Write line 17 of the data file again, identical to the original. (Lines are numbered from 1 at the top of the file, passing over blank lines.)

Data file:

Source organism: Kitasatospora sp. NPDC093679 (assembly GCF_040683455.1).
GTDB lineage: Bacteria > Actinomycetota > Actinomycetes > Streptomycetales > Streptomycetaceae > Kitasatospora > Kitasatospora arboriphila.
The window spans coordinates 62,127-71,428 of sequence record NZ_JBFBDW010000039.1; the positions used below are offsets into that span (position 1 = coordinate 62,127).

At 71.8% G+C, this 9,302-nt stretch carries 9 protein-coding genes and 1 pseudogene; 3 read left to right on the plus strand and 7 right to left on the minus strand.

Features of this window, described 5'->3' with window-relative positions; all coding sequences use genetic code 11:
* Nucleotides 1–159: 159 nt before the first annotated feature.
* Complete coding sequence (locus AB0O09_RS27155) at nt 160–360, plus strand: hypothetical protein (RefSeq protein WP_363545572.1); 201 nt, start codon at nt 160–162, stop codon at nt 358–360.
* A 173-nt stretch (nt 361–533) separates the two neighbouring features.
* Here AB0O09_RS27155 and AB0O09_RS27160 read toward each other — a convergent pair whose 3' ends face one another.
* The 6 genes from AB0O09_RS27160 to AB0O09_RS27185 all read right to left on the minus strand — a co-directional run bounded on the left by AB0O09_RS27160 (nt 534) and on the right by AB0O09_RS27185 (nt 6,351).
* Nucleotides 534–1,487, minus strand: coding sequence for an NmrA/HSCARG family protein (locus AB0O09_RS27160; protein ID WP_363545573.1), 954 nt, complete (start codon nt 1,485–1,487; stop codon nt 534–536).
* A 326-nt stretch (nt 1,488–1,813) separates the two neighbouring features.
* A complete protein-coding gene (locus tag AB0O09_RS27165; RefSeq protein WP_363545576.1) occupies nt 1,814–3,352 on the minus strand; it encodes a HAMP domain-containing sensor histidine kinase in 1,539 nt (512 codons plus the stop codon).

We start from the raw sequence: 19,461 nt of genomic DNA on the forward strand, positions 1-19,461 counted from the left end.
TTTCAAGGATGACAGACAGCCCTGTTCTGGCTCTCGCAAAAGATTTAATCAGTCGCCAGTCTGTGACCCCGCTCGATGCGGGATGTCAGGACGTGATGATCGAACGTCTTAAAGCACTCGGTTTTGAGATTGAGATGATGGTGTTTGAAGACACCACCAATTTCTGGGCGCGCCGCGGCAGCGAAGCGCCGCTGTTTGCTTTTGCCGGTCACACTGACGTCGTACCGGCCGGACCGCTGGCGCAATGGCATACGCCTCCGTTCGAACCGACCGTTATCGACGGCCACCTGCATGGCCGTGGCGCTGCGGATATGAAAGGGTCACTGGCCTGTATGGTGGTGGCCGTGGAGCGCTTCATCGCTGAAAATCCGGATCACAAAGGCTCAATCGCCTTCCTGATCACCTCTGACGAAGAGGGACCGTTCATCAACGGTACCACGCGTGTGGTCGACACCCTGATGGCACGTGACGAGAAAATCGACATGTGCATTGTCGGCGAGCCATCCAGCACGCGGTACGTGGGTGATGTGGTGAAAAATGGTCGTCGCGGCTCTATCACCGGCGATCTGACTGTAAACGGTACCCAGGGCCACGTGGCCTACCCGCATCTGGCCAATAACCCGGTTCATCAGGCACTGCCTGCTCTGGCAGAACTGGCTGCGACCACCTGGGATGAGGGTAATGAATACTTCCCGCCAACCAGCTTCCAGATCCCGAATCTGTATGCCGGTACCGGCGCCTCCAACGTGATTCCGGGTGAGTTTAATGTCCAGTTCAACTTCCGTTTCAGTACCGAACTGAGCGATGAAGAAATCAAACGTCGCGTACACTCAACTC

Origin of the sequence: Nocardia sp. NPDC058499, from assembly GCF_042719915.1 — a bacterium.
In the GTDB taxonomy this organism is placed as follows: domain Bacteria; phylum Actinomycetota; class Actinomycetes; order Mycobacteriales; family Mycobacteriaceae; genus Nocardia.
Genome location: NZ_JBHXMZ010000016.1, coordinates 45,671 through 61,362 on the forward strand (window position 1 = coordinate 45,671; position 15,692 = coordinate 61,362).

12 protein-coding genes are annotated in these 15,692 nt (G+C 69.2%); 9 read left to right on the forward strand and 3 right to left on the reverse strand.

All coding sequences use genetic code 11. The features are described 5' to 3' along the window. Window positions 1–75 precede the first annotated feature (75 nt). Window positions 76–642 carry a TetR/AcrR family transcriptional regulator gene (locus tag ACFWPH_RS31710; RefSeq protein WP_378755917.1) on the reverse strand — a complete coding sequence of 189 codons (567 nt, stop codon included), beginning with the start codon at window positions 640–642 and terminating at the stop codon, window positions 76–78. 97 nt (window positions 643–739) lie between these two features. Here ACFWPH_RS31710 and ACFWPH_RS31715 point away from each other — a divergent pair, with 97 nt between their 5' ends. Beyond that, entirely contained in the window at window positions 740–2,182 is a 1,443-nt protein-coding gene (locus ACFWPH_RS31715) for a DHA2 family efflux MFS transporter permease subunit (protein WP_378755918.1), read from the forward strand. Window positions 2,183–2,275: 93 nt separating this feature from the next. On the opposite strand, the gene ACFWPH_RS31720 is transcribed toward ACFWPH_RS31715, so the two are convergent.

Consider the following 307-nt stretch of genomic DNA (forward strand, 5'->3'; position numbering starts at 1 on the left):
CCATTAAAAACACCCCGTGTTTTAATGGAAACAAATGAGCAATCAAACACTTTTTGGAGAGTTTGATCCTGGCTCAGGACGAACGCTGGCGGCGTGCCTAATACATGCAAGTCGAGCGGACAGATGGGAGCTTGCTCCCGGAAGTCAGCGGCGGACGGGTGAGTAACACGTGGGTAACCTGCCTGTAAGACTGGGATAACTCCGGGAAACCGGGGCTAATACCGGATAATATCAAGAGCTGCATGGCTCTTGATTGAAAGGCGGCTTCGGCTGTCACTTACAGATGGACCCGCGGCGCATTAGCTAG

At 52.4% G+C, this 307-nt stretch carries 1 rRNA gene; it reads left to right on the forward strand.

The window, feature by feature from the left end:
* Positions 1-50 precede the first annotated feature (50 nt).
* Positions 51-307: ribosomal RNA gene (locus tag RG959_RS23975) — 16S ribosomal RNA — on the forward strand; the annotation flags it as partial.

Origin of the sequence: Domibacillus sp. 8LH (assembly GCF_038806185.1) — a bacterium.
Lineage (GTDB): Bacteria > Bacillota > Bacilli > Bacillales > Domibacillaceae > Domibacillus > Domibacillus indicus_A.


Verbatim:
In the GTDB taxonomy this organism is placed as follows: domain Bacteria; phylum Actinomycetota; class Actinomycetes; order Mycobacteriales; family Mycobacteriaceae; genus Nocardia.